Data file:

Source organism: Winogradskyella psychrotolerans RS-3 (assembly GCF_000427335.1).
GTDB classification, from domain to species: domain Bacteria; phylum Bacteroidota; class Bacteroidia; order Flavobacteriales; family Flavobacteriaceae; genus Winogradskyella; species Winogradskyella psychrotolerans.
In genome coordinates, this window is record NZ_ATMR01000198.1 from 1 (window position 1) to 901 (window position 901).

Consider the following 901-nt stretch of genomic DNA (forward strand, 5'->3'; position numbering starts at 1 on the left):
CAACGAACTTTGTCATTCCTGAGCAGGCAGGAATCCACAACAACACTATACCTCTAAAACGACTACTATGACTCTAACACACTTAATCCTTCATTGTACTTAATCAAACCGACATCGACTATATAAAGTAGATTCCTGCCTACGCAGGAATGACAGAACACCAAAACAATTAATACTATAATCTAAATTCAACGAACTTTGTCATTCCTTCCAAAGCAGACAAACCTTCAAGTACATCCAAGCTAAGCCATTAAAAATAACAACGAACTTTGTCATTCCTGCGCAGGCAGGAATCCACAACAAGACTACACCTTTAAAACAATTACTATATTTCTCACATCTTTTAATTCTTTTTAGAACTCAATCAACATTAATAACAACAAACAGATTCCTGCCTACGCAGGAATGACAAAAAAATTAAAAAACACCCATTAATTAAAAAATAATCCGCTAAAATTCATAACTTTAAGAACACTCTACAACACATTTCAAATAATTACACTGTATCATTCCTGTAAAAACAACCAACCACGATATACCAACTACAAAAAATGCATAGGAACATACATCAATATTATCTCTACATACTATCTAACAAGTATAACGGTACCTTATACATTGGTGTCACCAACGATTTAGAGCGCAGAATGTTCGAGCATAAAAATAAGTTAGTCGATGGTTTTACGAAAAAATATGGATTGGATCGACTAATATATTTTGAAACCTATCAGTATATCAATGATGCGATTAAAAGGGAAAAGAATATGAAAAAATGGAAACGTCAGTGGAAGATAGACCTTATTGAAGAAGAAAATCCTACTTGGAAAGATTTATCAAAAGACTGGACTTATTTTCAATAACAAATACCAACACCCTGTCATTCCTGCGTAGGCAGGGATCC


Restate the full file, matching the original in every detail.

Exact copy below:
Source organism: Winogradskyella psychrotolerans RS-3 (assembly GCF_000427335.1).
GTDB classification, from domain to species: domain Bacteria; phylum Bacteroidota; class Bacteroidia; order Flavobacteriales; family Flavobacteriaceae; genus Winogradskyella; species Winogradskyella psychrotolerans.
In genome coordinates, this window is record NZ_ATMR01000198.1 from 1 (window position 1) to 901 (window position 901).

Consider the following 901-nt stretch of genomic DNA (forward strand, 5'->3'; position numbering starts at 1 on the left):
CAACGAACTTTGTCATTCCTGAGCAGGCAGGAATCCACAACAACACTATACCTCTAAAACGACTACTATGACTCTAACACACTTAATCCTTCATTGTACTTAATCAAACCGACATCGACTATATAAAGTAGATTCCTGCCTACGCAGGAATGACAGAACACCAAAACAATTAATACTATAATCTAAATTCAACGAACTTTGTCATTCCTTCCAAAGCAGACAAACCTTCAAGTACATCCAAGCTAAGCCATTAAAAATAACAACGAACTTTGTCATTCCTGCGCAGGCAGGAATCCACAACAAGACTACACCTTTAAAACAATTACTATATTTCTCACATCTTTTAATTCTTTTTAGAACTCAATCAACATTAATAACAACAAACAGATTCCTGCCTACGCAGGAATGACAAAAAAATTAAAAAACACCCATTAATTAAAAAATAATCCGCTAAAATTCATAACTTTAAGAACACTCTACAACACATTTCAAATAATTACACTGTATCATTCCTGTAAAAACAACCAACCACGATATACCAACTACAAAAAATGCATAGGAACATACATCAATATTATCTCTACATACTATCTAACAAGTATAACGGTACCTTATACATTGGTGTCACCAACGATTTAGAGCGCAGAATGTTCGAGCATAAAAATAAGTTAGTCGATGGTTTTACGAAAAAATATGGATTGGATCGACTAATATATTTTGAAACCTATCAGTATATCAATGATGCGATTAAAAGGGAAAAGAATATGAAAAAATGGAAACGTCAGTGGAAGATAGACCTTATTGAAGAAGAAAATCCTACTTGGAAAGATTTATCAAAAGACTGGACTTATTTTCAATAACAAATACCAACACCCTGTCATTCCTGCGTAGGCAGGGATCC